were eating and drinking wine
in the house of their eldest brother,
a messenger came to Job and said,
"The oxen were ploughing and the asses grazing beside them,
and the Sabeans carried them off in a raid.
They put the herdsmen to the sword,
and I alone have escaped to tell you."
While he was yet speaking, another came and said,
"Lightning has fallen from heaven
and struck the sheep and their shepherds and consumed them;
and I alone have escaped to tell you."
While he was yet speaking, another messenger came and said,
"The Chaldeans formed three columns,
seized the camels, carried them off,
and put those tending them to the sword,
and I alone have escaped to tell you."
While he was yet speaking, another came and said,
"Your sons and daughters were eating and drinking wine
in the house of their eldest brother,
when suddenly a great wind came across the desert
and smote the four corners of the house.
It fell upon the young people and they are dead;
and I alone have escaped to tell you."
Then Job began to tear his cloak and cut off his hair.
He cast himself prostrate upon the ground, and said,

"Naked I came forth from my mother's womb,
and naked shall I go back again.
The LORD gave and the LORD has taken away;
blessed be the name of the LORD!"

In all this Job did not sin,
nor did he say anything disrespectful of God.

Lk 9:46-50

An argument arose among the disciples
about which of them was the greatest.
Jesus realized the intention of their hearts and took a child
and placed it by his side and said to them,
"Whoever receives this child in my name receives me,
and whoever receives me receives the one who sent me.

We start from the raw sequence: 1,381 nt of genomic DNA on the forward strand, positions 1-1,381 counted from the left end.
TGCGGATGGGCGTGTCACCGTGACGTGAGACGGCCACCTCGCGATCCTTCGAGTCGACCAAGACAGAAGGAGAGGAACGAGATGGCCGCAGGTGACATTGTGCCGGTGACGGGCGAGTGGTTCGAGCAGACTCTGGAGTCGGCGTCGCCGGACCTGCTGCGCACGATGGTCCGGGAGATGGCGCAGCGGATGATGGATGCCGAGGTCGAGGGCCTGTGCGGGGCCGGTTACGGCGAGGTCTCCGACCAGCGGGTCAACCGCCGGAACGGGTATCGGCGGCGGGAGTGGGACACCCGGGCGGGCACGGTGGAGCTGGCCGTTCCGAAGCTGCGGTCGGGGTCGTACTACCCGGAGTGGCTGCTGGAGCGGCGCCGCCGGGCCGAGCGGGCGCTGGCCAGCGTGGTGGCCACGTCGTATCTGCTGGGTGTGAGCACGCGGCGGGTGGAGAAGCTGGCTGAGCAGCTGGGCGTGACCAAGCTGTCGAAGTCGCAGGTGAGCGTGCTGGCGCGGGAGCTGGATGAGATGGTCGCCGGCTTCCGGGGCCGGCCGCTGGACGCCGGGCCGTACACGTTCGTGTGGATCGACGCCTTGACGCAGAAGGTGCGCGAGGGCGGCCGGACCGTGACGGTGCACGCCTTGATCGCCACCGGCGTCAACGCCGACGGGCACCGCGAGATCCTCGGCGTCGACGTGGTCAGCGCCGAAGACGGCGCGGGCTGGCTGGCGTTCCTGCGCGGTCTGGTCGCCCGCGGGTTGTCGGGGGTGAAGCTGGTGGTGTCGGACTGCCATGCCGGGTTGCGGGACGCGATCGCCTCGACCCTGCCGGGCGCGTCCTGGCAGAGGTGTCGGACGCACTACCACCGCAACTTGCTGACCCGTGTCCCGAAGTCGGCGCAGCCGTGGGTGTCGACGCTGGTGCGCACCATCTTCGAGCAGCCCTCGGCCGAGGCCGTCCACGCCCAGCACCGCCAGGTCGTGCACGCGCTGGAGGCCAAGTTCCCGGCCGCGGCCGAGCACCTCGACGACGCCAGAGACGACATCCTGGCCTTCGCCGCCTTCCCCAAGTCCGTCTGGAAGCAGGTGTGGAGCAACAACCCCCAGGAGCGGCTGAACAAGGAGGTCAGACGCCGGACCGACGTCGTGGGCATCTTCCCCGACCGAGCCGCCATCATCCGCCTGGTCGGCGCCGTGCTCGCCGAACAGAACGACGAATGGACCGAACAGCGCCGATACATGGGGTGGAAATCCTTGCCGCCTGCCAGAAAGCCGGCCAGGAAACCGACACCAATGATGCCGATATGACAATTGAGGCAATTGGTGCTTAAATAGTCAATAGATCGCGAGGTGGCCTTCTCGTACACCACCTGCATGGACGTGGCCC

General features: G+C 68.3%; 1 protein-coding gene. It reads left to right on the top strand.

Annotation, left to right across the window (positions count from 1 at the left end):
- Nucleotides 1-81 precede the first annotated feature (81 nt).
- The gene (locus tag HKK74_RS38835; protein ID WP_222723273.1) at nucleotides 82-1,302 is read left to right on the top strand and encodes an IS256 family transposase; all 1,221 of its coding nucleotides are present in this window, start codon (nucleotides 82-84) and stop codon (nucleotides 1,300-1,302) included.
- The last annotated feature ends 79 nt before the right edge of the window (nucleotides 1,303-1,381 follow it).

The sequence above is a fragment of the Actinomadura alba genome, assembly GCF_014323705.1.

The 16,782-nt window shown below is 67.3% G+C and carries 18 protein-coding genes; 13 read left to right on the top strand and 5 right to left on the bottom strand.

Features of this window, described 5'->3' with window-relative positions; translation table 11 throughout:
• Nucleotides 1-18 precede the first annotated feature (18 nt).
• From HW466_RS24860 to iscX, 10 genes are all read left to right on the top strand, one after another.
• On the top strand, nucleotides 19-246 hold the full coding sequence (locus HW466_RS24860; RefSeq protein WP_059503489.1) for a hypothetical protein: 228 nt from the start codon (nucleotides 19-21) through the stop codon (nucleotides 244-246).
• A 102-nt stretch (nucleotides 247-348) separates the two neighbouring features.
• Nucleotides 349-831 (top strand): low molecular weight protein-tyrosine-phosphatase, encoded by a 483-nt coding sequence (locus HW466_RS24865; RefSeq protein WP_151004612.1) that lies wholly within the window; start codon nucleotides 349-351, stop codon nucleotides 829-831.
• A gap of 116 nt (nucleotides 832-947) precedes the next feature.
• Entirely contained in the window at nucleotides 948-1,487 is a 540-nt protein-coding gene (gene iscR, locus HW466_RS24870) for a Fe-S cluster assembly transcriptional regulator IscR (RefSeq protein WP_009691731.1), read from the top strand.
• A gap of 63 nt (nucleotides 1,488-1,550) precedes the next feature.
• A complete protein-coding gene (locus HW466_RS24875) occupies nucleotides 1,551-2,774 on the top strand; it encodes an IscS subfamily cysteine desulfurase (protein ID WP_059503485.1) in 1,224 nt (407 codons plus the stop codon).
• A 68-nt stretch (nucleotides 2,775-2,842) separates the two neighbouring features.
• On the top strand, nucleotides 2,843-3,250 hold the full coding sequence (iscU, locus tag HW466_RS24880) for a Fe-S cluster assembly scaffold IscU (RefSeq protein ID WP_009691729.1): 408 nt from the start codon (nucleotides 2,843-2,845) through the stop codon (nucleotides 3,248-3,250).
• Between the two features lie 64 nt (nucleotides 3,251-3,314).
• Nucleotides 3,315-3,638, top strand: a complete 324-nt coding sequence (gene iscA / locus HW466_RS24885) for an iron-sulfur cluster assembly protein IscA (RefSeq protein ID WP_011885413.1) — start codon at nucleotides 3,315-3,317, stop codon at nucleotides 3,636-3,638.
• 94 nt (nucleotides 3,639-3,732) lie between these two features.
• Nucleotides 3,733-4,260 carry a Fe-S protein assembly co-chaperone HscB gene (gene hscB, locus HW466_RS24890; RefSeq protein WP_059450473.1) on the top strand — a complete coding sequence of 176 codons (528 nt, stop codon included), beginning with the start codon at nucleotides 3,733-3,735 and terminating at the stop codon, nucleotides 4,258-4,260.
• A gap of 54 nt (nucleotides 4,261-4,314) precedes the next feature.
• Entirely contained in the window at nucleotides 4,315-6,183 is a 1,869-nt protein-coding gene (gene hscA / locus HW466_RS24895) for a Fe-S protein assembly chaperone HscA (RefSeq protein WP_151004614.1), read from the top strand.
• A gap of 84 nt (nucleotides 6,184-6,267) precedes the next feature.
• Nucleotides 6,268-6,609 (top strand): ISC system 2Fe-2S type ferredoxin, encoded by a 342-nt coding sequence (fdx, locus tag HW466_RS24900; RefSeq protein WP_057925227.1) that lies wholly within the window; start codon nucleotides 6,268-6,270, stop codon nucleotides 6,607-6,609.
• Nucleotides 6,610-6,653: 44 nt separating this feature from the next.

For the one who is least among all of you
is the one who is the greatest."

Then John said in reply,
"Master, we saw someone casting out demons in your name
and we tried to prevent him
because he does not follow in our company."
Jesus said to him,
"Do not prevent him, for whoever is not against you is for you."

Meditation: Job 1:6-22

Have you noticed my servant Job? (Job 1:8)

As soon as the Book of Job opens, we learn two crucial facts about the main character: He is incredibly wealthy and uncommonly righteous. He is so righteous, in fact, that God even brags about him during a conversation with Satan. Job is blameless, upright, God-fearing, and sin-avoiding. Satan, of course, contends that if the Lord ceased to bless Job, he would rebel.

“Okay, go ahead and test him; but spare his life.” So God allowed Satan to take away Job’s possessions, his servants, his children, and finally, his health. Job’s life was absolutely devastated with catastrophe, but still he maintained his integrity! Nonetheless, it was a time of great confusion for Job. As any of us would, he desperately questioned providence, perhaps wondering if God had abandoned him. But as the story unfolds, we discover God was right beside him the whole time. And what was his ultimate answer to Job’s probing questions? “Trust me. I am strong and wise. Even though you can’t comprehend my ways, I am just. You’re going to have to trust me.”

Certainly one of the major themes in Job is justice. Many of us have wondered why God lets bad things happen to good people. But the book doesn’t seem to give a direct answer. Instead, it reminds us of the awesomeness of God, as if to say: “I know you have questions, but God is beside you and he is still in control. What he’s really after, what he really loves is faith.”